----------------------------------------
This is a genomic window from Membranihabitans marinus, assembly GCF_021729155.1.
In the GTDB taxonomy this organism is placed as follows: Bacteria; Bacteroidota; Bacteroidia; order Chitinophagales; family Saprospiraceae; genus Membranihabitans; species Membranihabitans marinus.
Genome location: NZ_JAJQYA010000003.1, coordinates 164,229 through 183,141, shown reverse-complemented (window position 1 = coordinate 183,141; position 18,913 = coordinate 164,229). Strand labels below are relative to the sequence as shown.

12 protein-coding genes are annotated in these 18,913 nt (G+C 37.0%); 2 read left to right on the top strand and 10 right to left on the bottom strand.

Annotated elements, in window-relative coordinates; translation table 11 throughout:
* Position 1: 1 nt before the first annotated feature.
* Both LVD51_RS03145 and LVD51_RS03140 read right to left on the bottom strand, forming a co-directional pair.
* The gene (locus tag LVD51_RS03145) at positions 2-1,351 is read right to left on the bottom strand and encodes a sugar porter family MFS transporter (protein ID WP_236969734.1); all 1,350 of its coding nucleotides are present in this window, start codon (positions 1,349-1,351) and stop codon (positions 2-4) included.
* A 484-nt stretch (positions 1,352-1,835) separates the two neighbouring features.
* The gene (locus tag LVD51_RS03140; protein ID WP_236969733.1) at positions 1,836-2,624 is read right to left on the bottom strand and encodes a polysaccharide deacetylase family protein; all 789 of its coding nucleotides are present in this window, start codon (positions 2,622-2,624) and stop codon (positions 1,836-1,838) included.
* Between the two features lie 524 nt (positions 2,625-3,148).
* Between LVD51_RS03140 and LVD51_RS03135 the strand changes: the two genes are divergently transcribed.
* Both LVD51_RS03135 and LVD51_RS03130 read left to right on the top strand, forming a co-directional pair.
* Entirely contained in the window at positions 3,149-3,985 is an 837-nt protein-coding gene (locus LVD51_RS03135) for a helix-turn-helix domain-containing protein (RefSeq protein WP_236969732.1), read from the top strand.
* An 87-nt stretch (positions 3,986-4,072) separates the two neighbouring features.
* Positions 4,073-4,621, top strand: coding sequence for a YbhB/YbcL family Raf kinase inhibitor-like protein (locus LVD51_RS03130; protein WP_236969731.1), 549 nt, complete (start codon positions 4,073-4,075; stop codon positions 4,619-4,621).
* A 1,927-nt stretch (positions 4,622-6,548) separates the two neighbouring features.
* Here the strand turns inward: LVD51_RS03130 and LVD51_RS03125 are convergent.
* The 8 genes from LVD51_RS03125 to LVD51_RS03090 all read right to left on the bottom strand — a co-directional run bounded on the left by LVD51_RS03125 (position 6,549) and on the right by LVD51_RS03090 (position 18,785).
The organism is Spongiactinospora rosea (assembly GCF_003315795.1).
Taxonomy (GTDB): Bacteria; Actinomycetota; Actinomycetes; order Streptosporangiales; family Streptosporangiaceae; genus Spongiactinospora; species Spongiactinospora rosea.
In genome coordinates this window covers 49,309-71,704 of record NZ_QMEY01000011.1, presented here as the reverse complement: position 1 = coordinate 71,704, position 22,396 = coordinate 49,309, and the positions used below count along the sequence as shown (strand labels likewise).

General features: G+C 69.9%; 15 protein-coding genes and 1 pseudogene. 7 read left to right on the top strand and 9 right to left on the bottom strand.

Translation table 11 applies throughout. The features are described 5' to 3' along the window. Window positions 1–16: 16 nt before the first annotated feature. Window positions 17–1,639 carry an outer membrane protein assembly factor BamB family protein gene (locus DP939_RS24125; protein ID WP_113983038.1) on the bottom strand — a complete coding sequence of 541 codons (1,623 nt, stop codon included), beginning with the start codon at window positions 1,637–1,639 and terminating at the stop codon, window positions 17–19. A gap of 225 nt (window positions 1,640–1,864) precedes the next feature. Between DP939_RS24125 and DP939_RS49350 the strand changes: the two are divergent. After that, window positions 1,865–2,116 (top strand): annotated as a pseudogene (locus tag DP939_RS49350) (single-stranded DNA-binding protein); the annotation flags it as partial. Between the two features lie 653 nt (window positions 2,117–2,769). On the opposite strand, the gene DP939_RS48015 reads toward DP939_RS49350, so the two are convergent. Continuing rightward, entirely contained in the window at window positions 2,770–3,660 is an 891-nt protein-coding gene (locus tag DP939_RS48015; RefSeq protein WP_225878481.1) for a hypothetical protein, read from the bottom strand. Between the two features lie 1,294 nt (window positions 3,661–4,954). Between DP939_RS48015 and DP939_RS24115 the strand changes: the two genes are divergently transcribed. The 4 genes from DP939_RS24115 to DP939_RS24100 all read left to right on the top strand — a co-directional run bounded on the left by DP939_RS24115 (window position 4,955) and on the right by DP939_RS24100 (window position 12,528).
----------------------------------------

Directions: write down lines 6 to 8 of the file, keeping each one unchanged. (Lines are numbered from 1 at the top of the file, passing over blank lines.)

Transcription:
* Position 1: 1 nt before the first annotated feature.
* Both LVD51_RS03145 and LVD51_RS03140 read right to left on the bottom strand, forming a co-directional pair.
* The gene (locus tag LVD51_RS03145) at positions 2-1,351 is read right to left on the bottom strand and encodes a sugar porter family MFS transporter (protein ID WP_236969734.1); all 1,350 of its coding nucleotides are present in this window, start codon (positions 1,349-1,351) and stop codon (positions 2-4) included.